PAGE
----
Mental health

Paper summary: Attitudes to mental health problems and mental wellbeing

This paper presents new findings on attitudes to mental wellbeing and mental health problems. Levels of life satisfaction are high, and most people have positive attitudes towards improving their own mental wellbeing. However, there are varying levels of acceptance of those with mental health problems, and perceptions of prejudice towards people with these conditions are still widespread.

Key findings

  • Most people are confident they know what it means to have good mental wellbeing. People are aware of different factors that impact on their mental wellbeing and the things they can do to improve it. 
  • Levels of acceptance are higher for a person with depression than schizophrenia. Perceptions of workplace prejudice have improved over time, but the view that someone with a mental health problem would be just as likely to be promoted as anyone else is still only held by a minority.


In 2015 Public Health England (PHE) commissioned sets of questions on NatCen’s British Social Attitudes survey (BSA) to measure public attitudes to four subject areas - alcohol, obesity, dementia and mental wellbeing.

This paper presents analysis of the results of the questions about mental health problems and mental wellbeing. It covers two main themes - knowledge and awareness about mental wellbeing and stigma associated with mental health problems.

The survey included 40 questions about mental health; the stigma questions had previously been included on either BSA or the Scottish Social Attitudes (SSA) survey, BSA’s sister survey. The rest of the questions, including the questions about mental wellbeing, were developed through a process of questionnaire design and piloting.

Carried out annually since 1983 [1], BSA is an authoritative source of data on the views of the British public. It uses a random probability sampling methodology to yield a representative sample of adults aged 18+ living in private households in Britain. The majority of questions are asked by an interviewer face-to-face in the form of a Computer Assisted Personal Interview (CAPI), while a smaller number are answered by respondents in a self-completion booklet. Questions relating to mental health were included in both sections of the survey.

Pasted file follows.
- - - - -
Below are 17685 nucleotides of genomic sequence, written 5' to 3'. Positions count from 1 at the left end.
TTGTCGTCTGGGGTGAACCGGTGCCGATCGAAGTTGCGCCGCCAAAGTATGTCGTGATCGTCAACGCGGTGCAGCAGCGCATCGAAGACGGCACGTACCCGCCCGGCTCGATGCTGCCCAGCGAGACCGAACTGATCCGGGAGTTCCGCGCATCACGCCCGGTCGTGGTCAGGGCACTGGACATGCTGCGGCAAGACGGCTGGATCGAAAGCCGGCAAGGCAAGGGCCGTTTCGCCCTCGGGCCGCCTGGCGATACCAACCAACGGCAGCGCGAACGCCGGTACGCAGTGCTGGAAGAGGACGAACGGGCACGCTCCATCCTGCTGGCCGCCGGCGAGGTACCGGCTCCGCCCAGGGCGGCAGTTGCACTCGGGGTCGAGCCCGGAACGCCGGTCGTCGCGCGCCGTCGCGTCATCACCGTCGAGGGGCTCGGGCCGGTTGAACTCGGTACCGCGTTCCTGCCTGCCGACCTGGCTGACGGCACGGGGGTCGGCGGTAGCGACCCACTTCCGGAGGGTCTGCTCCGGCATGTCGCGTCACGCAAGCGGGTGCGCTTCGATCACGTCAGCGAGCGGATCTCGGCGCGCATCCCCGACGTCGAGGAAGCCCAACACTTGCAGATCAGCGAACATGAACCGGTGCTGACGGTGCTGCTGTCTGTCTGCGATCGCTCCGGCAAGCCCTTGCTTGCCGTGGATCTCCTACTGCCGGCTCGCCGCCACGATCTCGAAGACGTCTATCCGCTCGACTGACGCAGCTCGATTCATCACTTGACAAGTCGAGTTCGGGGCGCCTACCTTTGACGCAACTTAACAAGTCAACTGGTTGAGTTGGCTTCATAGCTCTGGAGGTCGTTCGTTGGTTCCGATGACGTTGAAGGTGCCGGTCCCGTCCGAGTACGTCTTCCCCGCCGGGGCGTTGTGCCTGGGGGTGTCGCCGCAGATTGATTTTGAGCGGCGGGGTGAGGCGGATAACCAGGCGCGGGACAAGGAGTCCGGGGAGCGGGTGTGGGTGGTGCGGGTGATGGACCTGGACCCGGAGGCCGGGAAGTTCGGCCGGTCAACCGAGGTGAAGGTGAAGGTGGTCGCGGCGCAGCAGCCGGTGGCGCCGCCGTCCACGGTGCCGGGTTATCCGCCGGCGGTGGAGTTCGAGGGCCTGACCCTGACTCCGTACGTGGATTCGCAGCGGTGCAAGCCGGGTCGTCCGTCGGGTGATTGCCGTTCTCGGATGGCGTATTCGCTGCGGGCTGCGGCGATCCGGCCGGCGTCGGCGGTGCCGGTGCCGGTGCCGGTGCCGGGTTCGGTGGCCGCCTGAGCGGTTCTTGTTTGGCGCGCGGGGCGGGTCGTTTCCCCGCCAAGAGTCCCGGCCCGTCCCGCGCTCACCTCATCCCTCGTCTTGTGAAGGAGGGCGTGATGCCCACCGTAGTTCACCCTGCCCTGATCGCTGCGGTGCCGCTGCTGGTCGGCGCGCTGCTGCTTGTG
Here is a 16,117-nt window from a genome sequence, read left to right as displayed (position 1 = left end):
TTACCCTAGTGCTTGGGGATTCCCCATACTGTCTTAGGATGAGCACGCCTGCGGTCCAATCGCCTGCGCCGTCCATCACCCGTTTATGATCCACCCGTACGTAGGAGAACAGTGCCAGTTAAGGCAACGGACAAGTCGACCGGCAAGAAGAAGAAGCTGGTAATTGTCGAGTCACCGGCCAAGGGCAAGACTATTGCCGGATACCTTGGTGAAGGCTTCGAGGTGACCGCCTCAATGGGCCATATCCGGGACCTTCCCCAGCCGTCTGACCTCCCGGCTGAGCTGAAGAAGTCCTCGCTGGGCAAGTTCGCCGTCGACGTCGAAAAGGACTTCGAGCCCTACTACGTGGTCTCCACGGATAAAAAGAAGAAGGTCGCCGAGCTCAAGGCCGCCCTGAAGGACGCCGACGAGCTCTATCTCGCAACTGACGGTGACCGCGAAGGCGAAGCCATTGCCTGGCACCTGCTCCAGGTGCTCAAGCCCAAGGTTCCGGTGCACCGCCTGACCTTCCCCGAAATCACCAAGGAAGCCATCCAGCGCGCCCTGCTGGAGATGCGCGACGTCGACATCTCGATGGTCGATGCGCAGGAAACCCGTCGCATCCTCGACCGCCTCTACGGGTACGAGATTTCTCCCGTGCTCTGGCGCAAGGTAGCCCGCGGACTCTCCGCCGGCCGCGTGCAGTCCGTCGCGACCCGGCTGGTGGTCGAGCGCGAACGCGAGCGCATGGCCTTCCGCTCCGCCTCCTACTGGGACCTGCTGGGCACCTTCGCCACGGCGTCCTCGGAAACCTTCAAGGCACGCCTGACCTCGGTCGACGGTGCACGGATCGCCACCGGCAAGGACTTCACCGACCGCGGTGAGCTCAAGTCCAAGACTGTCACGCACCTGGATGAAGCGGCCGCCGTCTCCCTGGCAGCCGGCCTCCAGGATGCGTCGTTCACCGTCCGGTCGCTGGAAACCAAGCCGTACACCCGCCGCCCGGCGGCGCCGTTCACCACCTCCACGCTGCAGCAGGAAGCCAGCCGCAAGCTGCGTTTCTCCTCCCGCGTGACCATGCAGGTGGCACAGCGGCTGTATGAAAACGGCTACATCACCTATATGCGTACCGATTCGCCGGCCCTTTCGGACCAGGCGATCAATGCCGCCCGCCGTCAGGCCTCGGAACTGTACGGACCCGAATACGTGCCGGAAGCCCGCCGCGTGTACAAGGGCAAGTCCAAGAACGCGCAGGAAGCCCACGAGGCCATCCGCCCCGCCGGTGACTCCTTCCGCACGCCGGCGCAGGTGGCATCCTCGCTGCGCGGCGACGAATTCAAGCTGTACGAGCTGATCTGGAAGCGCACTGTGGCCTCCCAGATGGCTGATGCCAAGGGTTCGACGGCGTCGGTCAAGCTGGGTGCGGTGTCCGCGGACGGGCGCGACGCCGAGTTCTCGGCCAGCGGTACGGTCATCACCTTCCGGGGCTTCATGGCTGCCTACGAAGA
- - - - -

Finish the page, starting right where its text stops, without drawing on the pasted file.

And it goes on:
Data collection was carried out between July and November 2015 and the overall response rate was 51%. The achieved sample for the face-to-face questions on mental health was 2140; the achieved sample for the self-completion questions was 1812. The data have been weighted to account for non-response bias and calibrated to match the population profile on the basis of age, sex and region. All differences described in the text (between different groups of people) are statistically significant at the 95% level or above, unless otherwise specified.

Wider context

One in four people in the UK experience a mental health problem each year (Health and Social Care Information Centre, 2009). As well as affecting those individuals, this has wider impacts on healthcare and the economy. The government’s mental health strategy (Department of Health, 2011) sets out objectives for improving both mental wellbeing in the population and public understanding of mental health. Two of the strategy’s aims are to ensure that individuals look after their own mental health better and to challenge stigma and negative attitudes.

Public messages that encourage good mental health, such as the Five Ways to Wellbeing (these are Connect, Be Active, Take Notice, Keep Learning and Give), draw on evidence-based strategies about the steps individuals can take to improve mental wellbeing (Government Office for Science, 2008). Our questions on this subject, discussed in the first section of this paper, draw on the concepts on which these initiatives are based.

Recent government policy has prioritised reducing the stigma associated with mental health problems. A 2014 Department of Health (DH) report included a priority action to stamp out discrimination in order to “help millions of people affected by mental health problems to fulfil their potential as active and equal citizens” (DH, 2014:33). In 2016 an independent report into mental health recognised the stigma and marginalisation faced by people with mental health problems. The report calls for an integrated physical and mental health approach, promoting good mental health and preventing poor mental health, and sees ending stigma as “vital” (Mental Health Taskforce, 2016:17). The second section of this paper explores levels of prejudice towards people with mental health problems.

[1] Apart from in 1988 and 1992 when its core funding was used to fund the British Election Study series.

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